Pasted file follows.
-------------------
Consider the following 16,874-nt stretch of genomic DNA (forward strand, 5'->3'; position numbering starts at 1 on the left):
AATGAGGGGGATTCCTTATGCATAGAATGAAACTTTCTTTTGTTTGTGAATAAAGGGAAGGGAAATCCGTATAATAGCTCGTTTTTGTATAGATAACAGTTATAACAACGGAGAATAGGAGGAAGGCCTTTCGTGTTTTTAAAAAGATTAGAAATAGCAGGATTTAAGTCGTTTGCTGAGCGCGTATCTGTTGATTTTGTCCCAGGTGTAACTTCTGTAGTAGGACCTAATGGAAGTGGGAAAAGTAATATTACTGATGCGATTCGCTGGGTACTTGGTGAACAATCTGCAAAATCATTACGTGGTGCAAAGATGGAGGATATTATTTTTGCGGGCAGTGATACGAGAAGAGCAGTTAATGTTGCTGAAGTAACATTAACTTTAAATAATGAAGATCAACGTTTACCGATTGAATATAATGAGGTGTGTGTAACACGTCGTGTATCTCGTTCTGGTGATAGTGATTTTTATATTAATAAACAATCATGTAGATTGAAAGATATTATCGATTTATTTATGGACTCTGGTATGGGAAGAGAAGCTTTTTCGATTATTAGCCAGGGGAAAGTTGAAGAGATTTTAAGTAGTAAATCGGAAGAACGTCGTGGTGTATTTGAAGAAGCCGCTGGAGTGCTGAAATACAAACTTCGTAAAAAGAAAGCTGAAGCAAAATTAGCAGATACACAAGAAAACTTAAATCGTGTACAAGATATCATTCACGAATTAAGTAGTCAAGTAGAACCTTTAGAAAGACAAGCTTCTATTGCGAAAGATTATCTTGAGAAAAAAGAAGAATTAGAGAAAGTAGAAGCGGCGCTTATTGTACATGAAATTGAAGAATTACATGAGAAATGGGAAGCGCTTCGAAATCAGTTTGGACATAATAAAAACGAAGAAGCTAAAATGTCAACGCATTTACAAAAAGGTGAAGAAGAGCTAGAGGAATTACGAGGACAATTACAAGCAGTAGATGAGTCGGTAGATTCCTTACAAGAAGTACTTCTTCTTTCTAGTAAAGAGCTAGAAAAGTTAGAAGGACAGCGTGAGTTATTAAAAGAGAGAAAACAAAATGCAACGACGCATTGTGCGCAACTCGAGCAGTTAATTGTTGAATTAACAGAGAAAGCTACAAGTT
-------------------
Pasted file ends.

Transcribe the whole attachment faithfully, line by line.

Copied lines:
Consider the following 16,874-nt stretch of genomic DNA (forward strand, 5'->3'; position numbering starts at 1 on the left):
AATGAGGGGGATTCCTTATGCATAGAATGAAACTTTCTTTTGTTTGTGAATAAAGGGAAGGGAAATCCGTATAATAGCTCGTTTTTGTATAGATAACAGTTATAACAACGGAGAATAGGAGGAAGGCCTTTCGTGTTTTTAAAAAGATTAGAAATAGCAGGATTTAAGTCGTTTGCTGAGCGCGTATCTGTTGATTTTGTCCCAGGTGTAACTTCTGTAGTAGGACCTAATGGAAGTGGGAAAAGTAATATTACTGATGCGATTCGCTGGGTACTTGGTGAACAATCTGCAAAATCATTACGTGGTGCAAAGATGGAGGATATTATTTTTGCGGGCAGTGATACGAGAAGAGCAGTTAATGTTGCTGAAGTAACATTAACTTTAAATAATGAAGATCAACGTTTACCGATTGAATATAATGAGGTGTGTGTAACACGTCGTGTATCTCGTTCTGGTGATAGTGATTTTTATATTAATAAACAATCATGTAGATTGAAAGATATTATCGATTTATTTATGGACTCTGGTATGGGAAGAGAAGCTTTTTCGATTATTAGCCAGGGGAAAGTTGAAGAGATTTTAAGTAGTAAATCGGAAGAACGTCGTGGTGTATTTGAAGAAGCCGCTGGAGTGCTGAAATACAAACTTCGTAAAAAGAAAGCTGAAGCAAAATTAGCAGATACACAAGAAAACTTAAATCGTGTACAAGATATCATTCACGAATTAAGTAGTCAAGTAGAACCTTTAGAAAGACAAGCTTCTATTGCGAAAGATTATCTTGAGAAAAAAGAAGAATTAGAGAAAGTAGAAGCGGCGCTTATTGTACATGAAATTGAAGAATTACATGAGAAATGGGAAGCGCTTCGAAATCAGTTTGGACATAATAAAAACGAAGAAGCTAAAATGTCAACGCATTTACAAAAAGGTGAAGAAGAGCTAGAGGAATTACGAGGACAATTACAAGCAGTAGATGAGTCGGTAGATTCCTTACAAGAAGTACTTCTTCTTTCTAGTAAAGAGCTAGAAAAGTTAGAAGGACAGCGTGAGTTATTAAAAGAGAGAAAACAAAATGCAACGACGCATTGTGCGCAACTCGAGCAGTTAATTGTTGAATTAACAGAGAAAGCTACAAGTT